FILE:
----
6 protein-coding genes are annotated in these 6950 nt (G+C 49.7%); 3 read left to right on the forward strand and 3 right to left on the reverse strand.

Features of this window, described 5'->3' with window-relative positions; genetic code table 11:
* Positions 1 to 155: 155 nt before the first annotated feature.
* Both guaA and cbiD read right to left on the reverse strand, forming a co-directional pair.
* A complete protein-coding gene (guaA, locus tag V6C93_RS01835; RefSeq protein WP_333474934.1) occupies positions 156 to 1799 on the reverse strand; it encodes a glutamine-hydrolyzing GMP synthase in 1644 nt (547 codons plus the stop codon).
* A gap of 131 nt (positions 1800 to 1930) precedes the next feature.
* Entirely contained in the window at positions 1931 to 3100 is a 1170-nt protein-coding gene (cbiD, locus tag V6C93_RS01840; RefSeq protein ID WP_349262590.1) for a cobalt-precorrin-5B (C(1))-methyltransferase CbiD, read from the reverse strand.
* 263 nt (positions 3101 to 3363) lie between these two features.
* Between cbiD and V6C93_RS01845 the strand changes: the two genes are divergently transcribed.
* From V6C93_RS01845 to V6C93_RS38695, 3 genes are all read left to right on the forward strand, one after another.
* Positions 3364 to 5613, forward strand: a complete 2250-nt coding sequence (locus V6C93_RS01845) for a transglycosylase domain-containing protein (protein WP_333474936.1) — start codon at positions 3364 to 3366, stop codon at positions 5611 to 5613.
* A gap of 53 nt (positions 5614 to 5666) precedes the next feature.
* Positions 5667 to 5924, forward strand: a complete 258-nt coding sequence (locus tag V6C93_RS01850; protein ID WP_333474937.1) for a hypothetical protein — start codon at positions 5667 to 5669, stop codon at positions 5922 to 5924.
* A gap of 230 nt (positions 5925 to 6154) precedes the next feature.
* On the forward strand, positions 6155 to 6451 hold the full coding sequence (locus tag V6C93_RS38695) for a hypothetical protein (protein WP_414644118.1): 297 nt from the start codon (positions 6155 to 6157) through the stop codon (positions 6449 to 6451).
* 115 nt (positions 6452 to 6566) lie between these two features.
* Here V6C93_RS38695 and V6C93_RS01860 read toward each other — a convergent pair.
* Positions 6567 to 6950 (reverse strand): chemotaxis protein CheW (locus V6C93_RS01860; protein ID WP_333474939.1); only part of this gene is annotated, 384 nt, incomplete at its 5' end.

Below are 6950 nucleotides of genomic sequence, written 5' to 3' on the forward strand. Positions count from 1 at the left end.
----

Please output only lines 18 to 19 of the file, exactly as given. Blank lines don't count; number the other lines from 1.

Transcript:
* Positions 6567 to 6950 (reverse strand): chemotaxis protein CheW (locus V6C93_RS01860; protein ID WP_333474939.1); only part of this gene is annotated, 384 nt, incomplete at its 5' end.

Below are 6950 nucleotides of genomic sequence, written 5' to 3' on the forward strand. Positions count from 1 at the left end.